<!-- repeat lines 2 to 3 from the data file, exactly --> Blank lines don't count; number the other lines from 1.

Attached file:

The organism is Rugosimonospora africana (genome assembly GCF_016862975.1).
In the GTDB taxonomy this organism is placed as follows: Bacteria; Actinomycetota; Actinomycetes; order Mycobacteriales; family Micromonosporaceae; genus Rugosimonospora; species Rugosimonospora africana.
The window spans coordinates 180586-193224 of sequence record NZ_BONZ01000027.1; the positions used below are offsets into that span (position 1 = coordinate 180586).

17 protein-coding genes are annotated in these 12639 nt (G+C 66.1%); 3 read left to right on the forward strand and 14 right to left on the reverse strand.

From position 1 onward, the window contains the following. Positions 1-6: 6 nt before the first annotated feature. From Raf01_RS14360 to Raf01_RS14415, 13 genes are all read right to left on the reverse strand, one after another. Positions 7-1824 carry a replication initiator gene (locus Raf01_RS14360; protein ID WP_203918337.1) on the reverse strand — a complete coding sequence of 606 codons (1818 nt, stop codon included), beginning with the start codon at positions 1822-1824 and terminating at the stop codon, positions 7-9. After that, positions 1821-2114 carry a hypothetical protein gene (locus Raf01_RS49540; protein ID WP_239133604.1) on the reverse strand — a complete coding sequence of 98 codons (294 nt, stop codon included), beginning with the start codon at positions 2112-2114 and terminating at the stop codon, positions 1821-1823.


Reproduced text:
In the GTDB taxonomy this organism is placed as follows: Bacteria; Actinomycetota; Actinomycetes; order Mycobacteriales; family Micromonosporaceae; genus Rugosimonospora; species Rugosimonospora africana.
The window spans coordinates 180586-193224 of sequence record NZ_BONZ01000027.1; the positions used below are offsets into that span (position 1 = coordinate 180586).